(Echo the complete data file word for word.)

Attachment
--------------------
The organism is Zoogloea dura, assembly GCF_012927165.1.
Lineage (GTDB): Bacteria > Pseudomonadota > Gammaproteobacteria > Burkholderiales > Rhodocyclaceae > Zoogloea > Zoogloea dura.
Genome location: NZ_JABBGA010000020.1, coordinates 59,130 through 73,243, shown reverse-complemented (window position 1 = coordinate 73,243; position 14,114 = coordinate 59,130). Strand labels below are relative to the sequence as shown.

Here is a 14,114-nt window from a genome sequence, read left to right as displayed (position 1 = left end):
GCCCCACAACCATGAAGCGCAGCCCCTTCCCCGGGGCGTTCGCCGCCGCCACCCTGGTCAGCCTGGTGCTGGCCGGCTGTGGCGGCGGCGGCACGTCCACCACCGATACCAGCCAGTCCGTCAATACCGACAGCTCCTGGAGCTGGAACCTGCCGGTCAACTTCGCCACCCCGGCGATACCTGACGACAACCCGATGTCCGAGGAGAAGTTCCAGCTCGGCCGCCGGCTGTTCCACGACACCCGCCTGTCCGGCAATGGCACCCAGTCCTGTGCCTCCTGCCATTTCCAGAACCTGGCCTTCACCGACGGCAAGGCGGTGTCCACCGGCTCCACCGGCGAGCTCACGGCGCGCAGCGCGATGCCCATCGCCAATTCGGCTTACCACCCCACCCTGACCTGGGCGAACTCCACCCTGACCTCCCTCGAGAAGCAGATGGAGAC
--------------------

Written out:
The organism is Zoogloea dura, assembly GCF_012927165.1.
Lineage (GTDB): Bacteria > Pseudomonadota > Gammaproteobacteria > Burkholderiales > Rhodocyclaceae > Zoogloea > Zoogloea dura.
Genome location: NZ_JABBGA010000020.1, coordinates 59,130 through 73,243, shown reverse-complemented (window position 1 = coordinate 73,243; position 14,114 = coordinate 59,130). Strand labels below are relative to the sequence as shown.

Here is a 14,114-nt window from a genome sequence, read left to right as displayed (position 1 = left end):
GCCCCACAACCATGAAGCGCAGCCCCTTCCCCGGGGCGTTCGCCGCCGCCACCCTGGTCAGCCTGGTGCTGGCCGGCTGTGGCGGCGGCGGCACGTCCACCACCGATACCAGCCAGTCCGTCAATACCGACAGCTCCTGGAGCTGGAACCTGCCGGTCAACTTCGCCACCCCGGCGATACCTGACGACAACCCGATGTCCGAGGAGAAGTTCCAGCTCGGCCGCCGGCTGTTCCACGACACCCGCCTGTCCGGCAATGGCACCCAGTCCTGTGCCTCCTGCCATTTCCAGAACCTGGCCTTCACCGACGGCAAGGCGGTGTCCACCGGCTCCACCGGCGAGCTCACGGCGCGCAGCGCGATGCCCATCGCCAATTCGGCTTACCACCCCACCCTGACCTGGGCGAACTCCACCCTGACCTCCCTCGAGAAGCAGATGGAGAC